Friday, December 28, 2007


We went to the doctor for the first time this week. (I know, I know. Should have been two months ago. But I always procrastinate.) It is nice to hear the heartbeat and be reassured that it is, in fact, a baby, and not a two-month case of food poisoning.

As for how things are going, I suppose they are going better. It's all in what you compare it to. Last week I couldn't move or keep anything down, and this week I can keep most food down if I don't move and breathe deeply and think Beautiful Thoughts and no one asks me about the grocery list. It's good practice for labor. Wondergirl is doing everything, for which we are so deeply indebted we shall never be able to pay her back.

We had a very nice Christmas. D2 got a lot of cars, so he was happy. D1 got to wear her black and red dress and open lots of packages, so she was happy. DOB finished the presents he was writing (a complete history of Burgundy), so he was happy. Wondergirl got everything done as planned and took many pictures of small children, so she was happy. I didn't throw up anywhere embarrassing, so I was happy.

Weird pregnancy dreams continue. Last night's involved porcupines that turned into stray children and a trip to play golf in Florida with the president and my late grandmother.

Monday, December 24, 2007

Merry Christmas!

"Any agnostic or atheist whose childhood has known a real Christmas has ever afterwards, whether he likes it or not, an association in his mind between two ideas that most of mankind must regard as remote from each other; the idea of a baby and the idea of unknown strength that sustains the stars. His instincts and imagination can still connect them, when his reason can no longer see the need of the connection; for him there will always be some savor of religion about the mere picture of a mother and a baby; some hint of mercy and softening about the mere mention of the dreadful name of God."
~G. K. Chesterton, The Everlasting Man

Thursday, December 20, 2007

Deficiencies in the Christmas Story

We have been enjoying reading The Christmas Story with illustrations from the Metropolitan Museum of Art for our family devotions. Alas, it does not seem to be readily available. Too bad it is not one of the library books we have lost.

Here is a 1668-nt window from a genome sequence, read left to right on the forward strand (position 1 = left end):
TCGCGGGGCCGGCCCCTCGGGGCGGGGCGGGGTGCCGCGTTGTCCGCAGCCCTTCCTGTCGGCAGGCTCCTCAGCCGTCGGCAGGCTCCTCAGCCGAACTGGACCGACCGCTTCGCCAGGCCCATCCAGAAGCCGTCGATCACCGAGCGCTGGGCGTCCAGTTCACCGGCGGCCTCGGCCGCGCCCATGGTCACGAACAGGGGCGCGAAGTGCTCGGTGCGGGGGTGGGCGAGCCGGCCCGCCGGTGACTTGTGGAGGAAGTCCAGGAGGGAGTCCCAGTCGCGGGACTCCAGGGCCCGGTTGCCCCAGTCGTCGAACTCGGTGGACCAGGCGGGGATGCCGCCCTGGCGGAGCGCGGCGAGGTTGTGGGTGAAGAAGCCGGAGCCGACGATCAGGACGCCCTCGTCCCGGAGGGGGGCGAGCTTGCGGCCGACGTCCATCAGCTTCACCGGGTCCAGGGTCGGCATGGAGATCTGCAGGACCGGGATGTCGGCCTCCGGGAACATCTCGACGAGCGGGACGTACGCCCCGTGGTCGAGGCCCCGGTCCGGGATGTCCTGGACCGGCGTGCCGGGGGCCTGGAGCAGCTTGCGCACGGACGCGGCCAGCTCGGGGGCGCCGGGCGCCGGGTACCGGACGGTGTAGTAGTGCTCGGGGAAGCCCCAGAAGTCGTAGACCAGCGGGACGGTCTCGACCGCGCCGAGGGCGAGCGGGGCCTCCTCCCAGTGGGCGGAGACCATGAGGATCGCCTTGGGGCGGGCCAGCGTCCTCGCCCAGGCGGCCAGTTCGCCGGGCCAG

Anyway, D2 was quite entranced with the picture on last night's page, studying it in great detail, especially the hillside behind Bethlehem.

"Where is the car?" he kept asking, "I have to find the car."

"There aren't any cars," DOB kept explaining.

"Why don't they have any cars?"

Clearly the Christmas story could do with a few more motorized vehicles.

Sunday, December 16, 2007

Duckling Quotes

D1 (while coloring): Are you watching us?
QOC: Yes, it's my job to make sure you grow up into decent and responsible human beings.
D1: I'm not a bean, I'm a person.

D2 (swathed in blankets): D1 is Mary and I am Joseph.
QOC: And where is the baby?
D2 (triumphantly): In your tummy!

Friday, December 14, 2007

Some Important Information

  • The twelve days of Christmas did not start yesterday. They start on Christmas. We're still in Advent, folks. Don't jump the gun, or the party will be over too soon.
  • There is no "e" in Santa Claus. A clause is a sentence fragment, and will not bring you presents no matter how good you have been. (However, if you treat your sentence fragments properly, the Grammar Commando, in the spirit of holiday cheer, will refrain from slaying you with a red marker.)

Monday, December 10, 2007


"It is things going right," [Syme] cried, "that is poetical! Our digestions, for instance, going sacredly and silently right, that is the foundation of all poetry. Yes, the most poetical thing, more poetical than the flowers, more poetical than the stars--the most poetical thing in the world is not being sick." --G. K. Chesterton, The Man Who Was Thursday

I must agree with Syme here, and therefore admit that there is not much poetical--or bloggable--around here right now. I am too brain-dead even to read books worthy of comment. (I started The Canterbury Tales, and found it much easier going than I expected, but it got lost somewhere on the Table of Doom, or perhaps below on the Floor of No Return.) I am counting down the days, with the dreary knowledge that there is no guarantee of feeling better at twelve weeks, or thirteen weeks, or fourteen weeks.